Egyptian H5N1 cases prompt speculation about silent infections

first_imgApr 8, 2009 (CIDRAP News) – The recent series of H5N1 avian influenza cases in Egyptian children yet very few in adults has raised concern that some Egyptians may be getting infected without getting sick, according to a Reuters news report published today.John Jabbour, a World Health Organization (WHO) emerging diseases specialist based in Cairo, said the Egyptian government and the WHO are planning a study to find out if subclinical or asymptomatic cases have been occurring, according to the story.Jabbour said the occurrence of asymptomatic cases would be worrisome because it could give the undetected virus more time to mutate in human hosts, Reuters reported.”If there is any subclinical case in Egypt, the aim is to treat immediately to stop the reproduction of the virus,” he told Reuters. “Because whether [through] mutation or reassortment, this will lead to the pandemic strain.”The story said that all but two of the 11 Egyptians infected with H5N1 this year have been children under age 3 (the official WHO count for Egypt reached 12 today). In the same period last year, most of the seven Egyptian case-patients were adults and older children, the report said.Jabbour said the string of cases in children without similar cases in adults had prompted the questions whether adults were being infected without falling ill.He said the Egyptian study would involve testing the blood of people who were potentially exposed to infected birds but had not gotten sick.Tim Uyeki, MD, a medical epidemiologist in the Influenza Division at the Centers for Disease Control and Prevention, told CIDRAP News that limited studies in several countries over the past few years have found relatively little serologic evidence of asymptomatic or unrecognized cases of H5N1 virus infection.When the H5N1 virus first infected humans in Hong Kong in 1997, there were two studies in which investigators looked for H5N1 antibodies in people who had potentially been exposed to the virus, Uyeki said. One study focused on 293 poultry cullers, of whom only nine (3%) were found to have H5N1 antibodies, indicating past infection. In the other study, involving 1,525 poultry workers, an estimated 10% had antibodies.More recent studies “have either found no evidence of H5N1 virus infection or very low seroprevalence of H5N1 antibodies, around 1% or less, among different exposed populations,” Uyeki said. “Since H5N1 virus strains continue to evolve, there’s a continued need for these studies in people who have contact with poultry in countries where H5N1 virus strains are circulating in birds, since the risk of transmission to exposed persons could change.”Uyeki also noted that subclinical infection with seasonal influenza virus is known to occur. “But how that relates to H5N1 is unclear,” he said.See also: Jan 25 2008 CIDRAP News story “Cambodian study hints at subclinical H5N1 cases”last_img read more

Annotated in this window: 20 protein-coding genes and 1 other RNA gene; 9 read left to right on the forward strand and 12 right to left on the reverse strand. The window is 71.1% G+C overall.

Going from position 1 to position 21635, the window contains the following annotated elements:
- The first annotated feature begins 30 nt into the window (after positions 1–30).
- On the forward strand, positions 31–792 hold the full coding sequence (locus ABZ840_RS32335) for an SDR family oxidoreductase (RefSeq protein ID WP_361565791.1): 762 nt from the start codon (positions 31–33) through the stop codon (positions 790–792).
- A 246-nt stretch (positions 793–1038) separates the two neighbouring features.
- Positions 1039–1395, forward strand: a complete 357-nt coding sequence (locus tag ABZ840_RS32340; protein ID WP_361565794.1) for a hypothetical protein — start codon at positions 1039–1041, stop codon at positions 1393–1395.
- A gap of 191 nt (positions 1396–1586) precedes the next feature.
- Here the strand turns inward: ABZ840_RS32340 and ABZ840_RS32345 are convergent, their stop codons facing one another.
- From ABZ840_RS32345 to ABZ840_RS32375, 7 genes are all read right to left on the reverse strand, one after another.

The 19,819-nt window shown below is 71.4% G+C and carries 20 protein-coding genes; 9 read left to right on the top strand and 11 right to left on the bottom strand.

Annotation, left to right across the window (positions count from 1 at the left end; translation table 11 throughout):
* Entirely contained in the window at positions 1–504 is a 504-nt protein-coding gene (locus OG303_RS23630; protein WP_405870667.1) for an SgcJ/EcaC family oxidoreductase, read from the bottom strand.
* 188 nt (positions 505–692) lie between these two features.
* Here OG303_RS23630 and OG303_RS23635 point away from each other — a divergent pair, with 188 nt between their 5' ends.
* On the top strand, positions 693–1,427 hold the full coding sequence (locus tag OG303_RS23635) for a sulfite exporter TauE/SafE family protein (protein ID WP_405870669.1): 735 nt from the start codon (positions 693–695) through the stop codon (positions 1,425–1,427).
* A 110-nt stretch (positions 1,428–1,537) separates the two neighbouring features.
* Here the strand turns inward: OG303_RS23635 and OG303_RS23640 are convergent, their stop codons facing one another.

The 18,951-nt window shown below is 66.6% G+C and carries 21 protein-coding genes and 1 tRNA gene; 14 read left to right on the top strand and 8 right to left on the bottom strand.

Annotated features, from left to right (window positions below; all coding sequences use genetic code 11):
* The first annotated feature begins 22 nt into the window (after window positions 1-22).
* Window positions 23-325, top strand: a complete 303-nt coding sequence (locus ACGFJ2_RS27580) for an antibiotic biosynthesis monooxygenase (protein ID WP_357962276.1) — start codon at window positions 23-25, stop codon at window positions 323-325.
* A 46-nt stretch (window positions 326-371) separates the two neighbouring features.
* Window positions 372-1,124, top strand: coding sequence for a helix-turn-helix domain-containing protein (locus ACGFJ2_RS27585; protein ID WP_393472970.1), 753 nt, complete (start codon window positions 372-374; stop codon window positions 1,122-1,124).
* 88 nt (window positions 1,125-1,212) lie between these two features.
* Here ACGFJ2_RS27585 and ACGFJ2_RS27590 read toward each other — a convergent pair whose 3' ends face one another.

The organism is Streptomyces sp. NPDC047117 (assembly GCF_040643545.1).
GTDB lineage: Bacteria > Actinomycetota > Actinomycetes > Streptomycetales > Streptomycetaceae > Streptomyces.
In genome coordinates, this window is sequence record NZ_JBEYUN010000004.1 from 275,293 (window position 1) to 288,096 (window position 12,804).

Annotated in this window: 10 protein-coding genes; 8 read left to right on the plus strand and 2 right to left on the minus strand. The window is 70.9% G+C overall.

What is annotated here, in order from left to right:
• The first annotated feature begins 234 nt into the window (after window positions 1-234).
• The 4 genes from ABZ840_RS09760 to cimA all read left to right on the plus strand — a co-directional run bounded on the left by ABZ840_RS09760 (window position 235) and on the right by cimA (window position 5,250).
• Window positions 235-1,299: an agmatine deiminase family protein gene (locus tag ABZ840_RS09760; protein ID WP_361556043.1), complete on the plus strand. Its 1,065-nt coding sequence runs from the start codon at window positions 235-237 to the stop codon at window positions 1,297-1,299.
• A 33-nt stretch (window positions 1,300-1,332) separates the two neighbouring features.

Warning to members of Jamaica Constabulary Force

first_imgJamaican Police Commissioner George Quallo has issued a warning to members of the Jamaica Constabulary Force that they will now face disciplinary action for the negligent discharge of their firearms, that results in injury.Quallo, writing in the latest Force Orders, released on Friday October 12, expressed grave concern about the rise in negligent discharging of firearms by members of the Jamaica Police Force.In that regard, he released statistics which showed that, since January 1, 2014 there have been 26 instances where police personnel negligently discharged their firearms. These resulted in 28 instances of injury.Fifteen of the injuries were self-inflicted while 13 persons in the vicinity of the negligent discharge were shot and injured, some seriously.Quallo added that he was alarmed that, in 18 of the cases, the firearms were discharged on the compound of police stations, posing a danger to other officers and members of the public.He warned that police personnel who fail to follow the relevant JCF guidelines and policy related to the handling of guns and ammunition will face strong action from the law enforcement organization.last_img read more